Nonetheless, this was the issue Virginia Republicans decided to give serious attention. In an economy with a 9 percent unemployment rate at the time, this was the most important issue to Virginia Republicans.
Ohio wasn’t much luckier with its crop of Republicans. Five months after inauguration, the Ohio House passed its “heartbeat” bill, or H.B. 125. To this day, it’s the most radical anti-abortion bill in the country. Not only would it ban abortion when a fetal heartbeat is detected, but the bill makes no exceptions for rape, incest or life-threatening circumstances.
Ohio and Virginia were not alone. Republicans were pushing anti-abortion, anti-contraception bills all around the nation. Pennsylvania, Kansas, Mississippi and Texas all made national headlines with their own bills. In more than 20 states, bills have been introduced to restrict insurance coverage of abortions, according to ABC News. At the federal level, Republicans have made funding for Planned Parenthood a top issue time and time again, and insurance companies covering contraception recently became such a big issue that the White House had to step in.
So much for keeping the government out of health care. The same political party that clamored for small government now couldn’t wait to regulate women’s health care. Apparently, the economy is too much for the government to handle, but every woman’s uterus is fair game.
There has been some backlash. After Virginia tried to pass a bill that would force doctors to give patients seeking abortion a transvaginal ultrasound, women’s health advocates in states across the nation organized protests, leading to governors and state legislatures beginning to back down in their rhetoric. Even Virginia Gov. Bob McDonnell, a Republican who originally supported the transvaginal ultrasound bill, has been downplaying his involvement in Virginia’s anti-abortion, anti-contraception bills.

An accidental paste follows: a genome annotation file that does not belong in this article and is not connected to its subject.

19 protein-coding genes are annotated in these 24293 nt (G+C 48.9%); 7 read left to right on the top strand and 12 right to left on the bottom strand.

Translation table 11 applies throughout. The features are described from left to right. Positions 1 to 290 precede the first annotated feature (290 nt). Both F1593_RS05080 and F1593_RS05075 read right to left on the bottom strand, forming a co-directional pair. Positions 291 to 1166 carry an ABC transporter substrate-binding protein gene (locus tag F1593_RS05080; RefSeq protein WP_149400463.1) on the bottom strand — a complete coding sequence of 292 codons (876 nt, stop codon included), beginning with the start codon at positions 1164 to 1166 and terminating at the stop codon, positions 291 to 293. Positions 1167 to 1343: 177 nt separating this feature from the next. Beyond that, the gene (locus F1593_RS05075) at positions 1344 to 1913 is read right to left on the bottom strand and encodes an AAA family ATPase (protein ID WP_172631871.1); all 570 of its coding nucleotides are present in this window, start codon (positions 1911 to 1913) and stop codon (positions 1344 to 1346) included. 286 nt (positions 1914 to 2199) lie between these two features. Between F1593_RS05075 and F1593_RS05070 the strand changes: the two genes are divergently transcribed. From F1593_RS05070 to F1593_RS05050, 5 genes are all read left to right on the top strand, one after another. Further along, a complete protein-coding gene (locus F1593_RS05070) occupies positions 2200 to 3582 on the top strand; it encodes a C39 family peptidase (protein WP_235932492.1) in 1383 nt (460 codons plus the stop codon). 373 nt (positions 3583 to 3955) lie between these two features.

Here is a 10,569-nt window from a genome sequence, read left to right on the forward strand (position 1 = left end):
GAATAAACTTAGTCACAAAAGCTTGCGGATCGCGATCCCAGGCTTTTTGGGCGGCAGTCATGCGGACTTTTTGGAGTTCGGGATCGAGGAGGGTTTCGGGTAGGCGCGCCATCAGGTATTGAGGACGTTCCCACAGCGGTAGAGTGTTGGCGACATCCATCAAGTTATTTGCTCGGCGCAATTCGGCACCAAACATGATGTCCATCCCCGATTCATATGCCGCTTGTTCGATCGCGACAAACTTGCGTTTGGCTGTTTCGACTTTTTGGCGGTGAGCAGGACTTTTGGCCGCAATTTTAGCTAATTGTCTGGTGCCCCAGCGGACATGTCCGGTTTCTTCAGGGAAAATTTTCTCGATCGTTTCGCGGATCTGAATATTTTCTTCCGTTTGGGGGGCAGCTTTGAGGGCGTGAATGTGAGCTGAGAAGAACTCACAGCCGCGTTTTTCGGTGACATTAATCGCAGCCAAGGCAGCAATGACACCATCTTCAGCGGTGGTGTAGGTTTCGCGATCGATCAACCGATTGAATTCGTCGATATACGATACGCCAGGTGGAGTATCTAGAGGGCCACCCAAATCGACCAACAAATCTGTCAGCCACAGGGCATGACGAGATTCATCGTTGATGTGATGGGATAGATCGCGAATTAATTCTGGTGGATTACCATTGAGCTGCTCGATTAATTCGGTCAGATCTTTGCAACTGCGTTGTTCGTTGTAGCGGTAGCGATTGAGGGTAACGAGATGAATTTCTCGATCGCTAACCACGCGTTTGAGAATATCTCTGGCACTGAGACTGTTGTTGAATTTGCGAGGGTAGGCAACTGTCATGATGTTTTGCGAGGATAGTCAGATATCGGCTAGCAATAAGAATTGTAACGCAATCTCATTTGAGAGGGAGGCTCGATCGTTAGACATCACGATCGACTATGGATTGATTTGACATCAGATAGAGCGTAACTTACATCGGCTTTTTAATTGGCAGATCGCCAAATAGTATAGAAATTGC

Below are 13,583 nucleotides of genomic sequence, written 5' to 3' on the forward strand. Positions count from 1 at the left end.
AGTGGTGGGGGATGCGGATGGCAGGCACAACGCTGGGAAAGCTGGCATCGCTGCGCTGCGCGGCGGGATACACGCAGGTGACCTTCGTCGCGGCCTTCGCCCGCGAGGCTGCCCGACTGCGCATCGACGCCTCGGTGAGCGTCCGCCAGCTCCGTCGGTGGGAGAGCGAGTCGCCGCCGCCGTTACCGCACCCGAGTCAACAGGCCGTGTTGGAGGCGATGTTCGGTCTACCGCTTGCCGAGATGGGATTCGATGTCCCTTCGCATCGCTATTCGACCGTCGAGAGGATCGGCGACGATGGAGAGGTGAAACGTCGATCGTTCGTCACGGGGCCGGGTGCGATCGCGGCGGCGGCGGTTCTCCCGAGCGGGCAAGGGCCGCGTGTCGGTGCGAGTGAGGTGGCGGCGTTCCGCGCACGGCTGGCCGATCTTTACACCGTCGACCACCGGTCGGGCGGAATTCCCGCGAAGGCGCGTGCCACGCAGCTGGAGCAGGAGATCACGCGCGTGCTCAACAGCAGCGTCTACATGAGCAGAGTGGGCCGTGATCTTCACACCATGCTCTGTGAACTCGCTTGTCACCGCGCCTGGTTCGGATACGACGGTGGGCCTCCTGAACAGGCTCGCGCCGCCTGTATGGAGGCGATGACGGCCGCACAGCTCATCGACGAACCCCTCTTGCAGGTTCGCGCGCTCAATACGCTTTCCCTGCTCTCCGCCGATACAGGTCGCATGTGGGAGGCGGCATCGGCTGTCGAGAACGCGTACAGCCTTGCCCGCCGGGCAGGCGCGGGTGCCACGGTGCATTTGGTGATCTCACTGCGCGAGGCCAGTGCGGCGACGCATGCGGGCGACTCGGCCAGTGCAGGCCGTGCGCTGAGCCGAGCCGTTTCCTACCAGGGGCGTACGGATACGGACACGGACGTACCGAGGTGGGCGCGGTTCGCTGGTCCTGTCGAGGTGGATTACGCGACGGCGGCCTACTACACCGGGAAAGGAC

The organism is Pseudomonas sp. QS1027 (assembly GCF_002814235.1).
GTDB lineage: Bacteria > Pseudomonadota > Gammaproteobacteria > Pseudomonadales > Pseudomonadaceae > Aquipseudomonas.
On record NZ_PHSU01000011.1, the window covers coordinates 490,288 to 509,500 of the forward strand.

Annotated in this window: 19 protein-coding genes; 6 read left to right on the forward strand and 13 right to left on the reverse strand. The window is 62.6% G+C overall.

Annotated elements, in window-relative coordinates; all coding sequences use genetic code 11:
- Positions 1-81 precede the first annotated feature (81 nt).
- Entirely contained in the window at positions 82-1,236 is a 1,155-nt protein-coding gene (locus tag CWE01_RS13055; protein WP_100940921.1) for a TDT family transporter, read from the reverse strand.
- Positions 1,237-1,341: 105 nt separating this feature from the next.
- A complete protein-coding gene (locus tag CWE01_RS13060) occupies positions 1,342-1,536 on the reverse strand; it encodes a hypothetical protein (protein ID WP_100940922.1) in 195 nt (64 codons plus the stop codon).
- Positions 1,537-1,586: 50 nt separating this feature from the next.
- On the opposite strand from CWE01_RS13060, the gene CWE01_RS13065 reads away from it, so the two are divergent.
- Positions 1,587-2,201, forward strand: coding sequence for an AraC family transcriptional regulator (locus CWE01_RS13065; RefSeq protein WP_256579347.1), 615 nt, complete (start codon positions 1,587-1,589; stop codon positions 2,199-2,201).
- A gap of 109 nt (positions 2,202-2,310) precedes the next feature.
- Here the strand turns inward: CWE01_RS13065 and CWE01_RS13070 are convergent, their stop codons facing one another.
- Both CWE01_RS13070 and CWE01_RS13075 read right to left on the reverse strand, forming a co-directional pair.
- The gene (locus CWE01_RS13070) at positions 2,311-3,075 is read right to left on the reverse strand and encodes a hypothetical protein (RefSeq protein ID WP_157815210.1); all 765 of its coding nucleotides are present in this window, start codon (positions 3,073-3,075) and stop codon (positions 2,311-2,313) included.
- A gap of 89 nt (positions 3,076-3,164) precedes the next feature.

Now, Mitt Romney, the likely GOP nominee for president, is facing some of the backlash. In a recent Gallup poll, women came out severely against Romney. In the category of women under 50, Obama held 60 percent of voters, while Romney held only 30 percent. That’s right, Obama now leads with women under 50 by a two-to-one margin.
But while that may stop some rhetoric, the bills and laws are still coming forward. The Ohio heartbeat bill is still being pushed by some Republicans in the Ohio Senate, and a personhood initiative could show up in Ohio’s 2012 ballot after a stamp of approval from Ohio Secretary of State Jon Husted. Mississippi also plans to reintroduce its personhood initiative in the 2012 ballot, and other states are beginning to pass around petitions for their own initiatives as well.
In the end, one is left to wonder what could stop social conservatives. Public backlash and poor polling don’t seem to be enough to stop the Republican war on women, and in some cases it might have actually emboldened them.